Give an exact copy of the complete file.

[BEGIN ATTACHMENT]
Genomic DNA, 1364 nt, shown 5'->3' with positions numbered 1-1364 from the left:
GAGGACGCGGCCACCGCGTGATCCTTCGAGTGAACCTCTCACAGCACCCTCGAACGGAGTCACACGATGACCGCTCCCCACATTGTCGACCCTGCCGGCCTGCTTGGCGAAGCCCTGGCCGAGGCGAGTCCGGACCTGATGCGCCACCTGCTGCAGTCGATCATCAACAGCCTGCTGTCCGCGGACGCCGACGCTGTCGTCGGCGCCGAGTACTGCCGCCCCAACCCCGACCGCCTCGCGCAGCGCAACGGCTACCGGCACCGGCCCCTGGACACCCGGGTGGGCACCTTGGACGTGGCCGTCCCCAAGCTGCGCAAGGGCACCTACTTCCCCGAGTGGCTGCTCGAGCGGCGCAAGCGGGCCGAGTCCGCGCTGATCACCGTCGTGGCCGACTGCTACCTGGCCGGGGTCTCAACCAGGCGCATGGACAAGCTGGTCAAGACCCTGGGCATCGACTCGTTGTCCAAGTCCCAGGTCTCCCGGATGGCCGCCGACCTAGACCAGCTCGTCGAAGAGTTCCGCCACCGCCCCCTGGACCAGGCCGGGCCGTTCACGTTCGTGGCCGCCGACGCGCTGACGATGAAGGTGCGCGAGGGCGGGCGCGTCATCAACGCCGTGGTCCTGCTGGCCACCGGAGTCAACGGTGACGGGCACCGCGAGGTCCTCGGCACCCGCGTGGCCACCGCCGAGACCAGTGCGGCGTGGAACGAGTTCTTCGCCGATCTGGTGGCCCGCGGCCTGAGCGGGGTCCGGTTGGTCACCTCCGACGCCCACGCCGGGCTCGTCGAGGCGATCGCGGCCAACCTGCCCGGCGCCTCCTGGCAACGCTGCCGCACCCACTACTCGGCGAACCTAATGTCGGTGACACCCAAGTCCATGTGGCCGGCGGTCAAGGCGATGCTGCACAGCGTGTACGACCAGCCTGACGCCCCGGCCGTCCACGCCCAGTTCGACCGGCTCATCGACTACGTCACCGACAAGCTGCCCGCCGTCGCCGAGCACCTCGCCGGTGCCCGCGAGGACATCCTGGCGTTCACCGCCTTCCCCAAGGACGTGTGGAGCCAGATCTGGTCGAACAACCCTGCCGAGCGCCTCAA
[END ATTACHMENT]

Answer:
Genomic DNA, 1364 nt, shown 5'->3' with positions numbered 1-1364 from the left:
GAGGACGCGGCCACCGCGTGATCCTTCGAGTGAACCTCTCACAGCACCCTCGAACGGAGTCACACGATGACCGCTCCCCACATTGTCGACCCTGCCGGCCTGCTTGGCGAAGCCCTGGCCGAGGCGAGTCCGGACCTGATGCGCCACCTGCTGCAGTCGATCATCAACAGCCTGCTGTCCGCGGACGCCGACGCTGTCGTCGGCGCCGAGTACTGCCGCCCCAACCCCGACCGCCTCGCGCAGCGCAACGGCTACCGGCACCGGCCCCTGGACACCCGGGTGGGCACCTTGGACGTGGCCGTCCCCAAGCTGCGCAAGGGCACCTACTTCCCCGAGTGGCTGCTCGAGCGGCGCAAGCGGGCCGAGTCCGCGCTGATCACCGTCGTGGCCGACTGCTACCTGGCCGGGGTCTCAACCAGGCGCATGGACAAGCTGGTCAAGACCCTGGGCATCGACTCGTTGTCCAAGTCCCAGGTCTCCCGGATGGCCGCCGACCTAGACCAGCTCGTCGAAGAGTTCCGCCACCGCCCCCTGGACCAGGCCGGGCCGTTCACGTTCGTGGCCGCCGACGCGCTGACGATGAAGGTGCGCGAGGGCGGGCGCGTCATCAACGCCGTGGTCCTGCTGGCCACCGGAGTCAACGGTGACGGGCACCGCGAGGTCCTCGGCACCCGCGTGGCCACCGCCGAGACCAGTGCGGCGTGGAACGAGTTCTTCGCCGATCTGGTGGCCCGCGGCCTGAGCGGGGTCCGGTTGGTCACCTCCGACGCCCACGCCGGGCTCGTCGAGGCGATCGCGGCCAACCTGCCCGGCGCCTCCTGGCAACGCTGCCGCACCCACTACTCGGCGAACCTAATGTCGGTGACACCCAAGTCCATGTGGCCGGCGGTCAAGGCGATGCTGCACAGCGTGTACGACCAGCCTGACGCCCCGGCCGTCCACGCCCAGTTCGACCGGCTCATCGACTACGTCACCGACAAGCTGCCCGCCGTCGCCGAGCACCTCGCCGGTGCCCGCGAGGACATCCTGGCGTTCACCGCCTTCCCCAAGGACGTGTGGAGCCAGATCTGGTCGAACAACCCTGCCGAGCGCCTCAA